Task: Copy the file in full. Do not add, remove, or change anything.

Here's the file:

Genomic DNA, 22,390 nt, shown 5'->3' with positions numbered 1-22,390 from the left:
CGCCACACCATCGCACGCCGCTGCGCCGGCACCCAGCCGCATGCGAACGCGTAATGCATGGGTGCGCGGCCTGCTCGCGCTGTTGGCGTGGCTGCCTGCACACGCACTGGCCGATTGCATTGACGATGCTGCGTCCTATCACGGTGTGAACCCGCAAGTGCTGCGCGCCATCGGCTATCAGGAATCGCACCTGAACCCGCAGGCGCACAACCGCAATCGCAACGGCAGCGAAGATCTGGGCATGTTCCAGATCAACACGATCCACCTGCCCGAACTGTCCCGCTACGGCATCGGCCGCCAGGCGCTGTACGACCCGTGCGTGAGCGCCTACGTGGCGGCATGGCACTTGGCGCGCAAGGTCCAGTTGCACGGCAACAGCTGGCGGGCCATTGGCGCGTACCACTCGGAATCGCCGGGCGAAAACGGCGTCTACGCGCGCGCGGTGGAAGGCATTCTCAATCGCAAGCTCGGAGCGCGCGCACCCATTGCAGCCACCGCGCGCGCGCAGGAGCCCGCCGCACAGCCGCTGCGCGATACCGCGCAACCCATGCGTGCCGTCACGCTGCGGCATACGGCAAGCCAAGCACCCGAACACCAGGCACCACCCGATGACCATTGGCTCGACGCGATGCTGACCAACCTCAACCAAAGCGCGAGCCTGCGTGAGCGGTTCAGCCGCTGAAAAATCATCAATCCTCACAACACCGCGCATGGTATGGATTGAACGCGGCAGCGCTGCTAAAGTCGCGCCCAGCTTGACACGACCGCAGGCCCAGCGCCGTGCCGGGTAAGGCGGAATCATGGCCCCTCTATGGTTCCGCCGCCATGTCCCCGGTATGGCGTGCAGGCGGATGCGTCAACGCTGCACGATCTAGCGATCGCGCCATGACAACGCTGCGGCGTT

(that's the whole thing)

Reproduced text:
Genomic DNA, 22,390 nt, shown 5'->3' with positions numbered 1-22,390 from the left:
CGCCACACCATCGCACGCCGCTGCGCCGGCACCCAGCCGCATGCGAACGCGTAATGCATGGGTGCGCGGCCTGCTCGCGCTGTTGGCGTGGCTGCCTGCACACGCACTGGCCGATTGCATTGACGATGCTGCGTCCTATCACGGTGTGAACCCGCAAGTGCTGCGCGCCATCGGCTATCAGGAATCGCACCTGAACCCGCAGGCGCACAACCGCAATCGCAACGGCAGCGAAGATCTGGGCATGTTCCAGATCAACACGATCCACCTGCCCGAACTGTCCCGCTACGGCATCGGCCGCCAGGCGCTGTACGACCCGTGCGTGAGCGCCTACGTGGCGGCATGGCACTTGGCGCGCAAGGTCCAGTTGCACGGCAACAGCTGGCGGGCCATTGGCGCGTACCACTCGGAATCGCCGGGCGAAAACGGCGTCTACGCGCGCGCGGTGGAAGGCATTCTCAATCGCAAGCTCGGAGCGCGCGCACCCATTGCAGCCACCGCGCGCGCGCAGGAGCCCGCCGCACAGCCGCTGCGCGATACCGCGCAACCCATGCGTGCCGTCACGCTGCGGCATACGGCAAGCCAAGCACCCGAACACCAGGCACCACCCGATGACCATTGGCTCGACGCGATGCTGACCAACCTCAACCAAAGCGCGAGCCTGCGTGAGCGGTTCAGCCGCTGAAAAATCATCAATCCTCACAACACCGCGCATGGTATGGATTGAACGCGGCAGCGCTGCTAAAGTCGCGCCCAGCTTGACACGACCGCAGGCCCAGCGCCGTGCCGGGTAAGGCGGAATCATGGCCCCTCTATGGTTCCGCCGCCATGTCCCCGGTATGGCGTGCAGGCGGATGCGTCAACGCTGCACGATCTAGCGATCGCGCCATGACAACGCTGCGGCGTT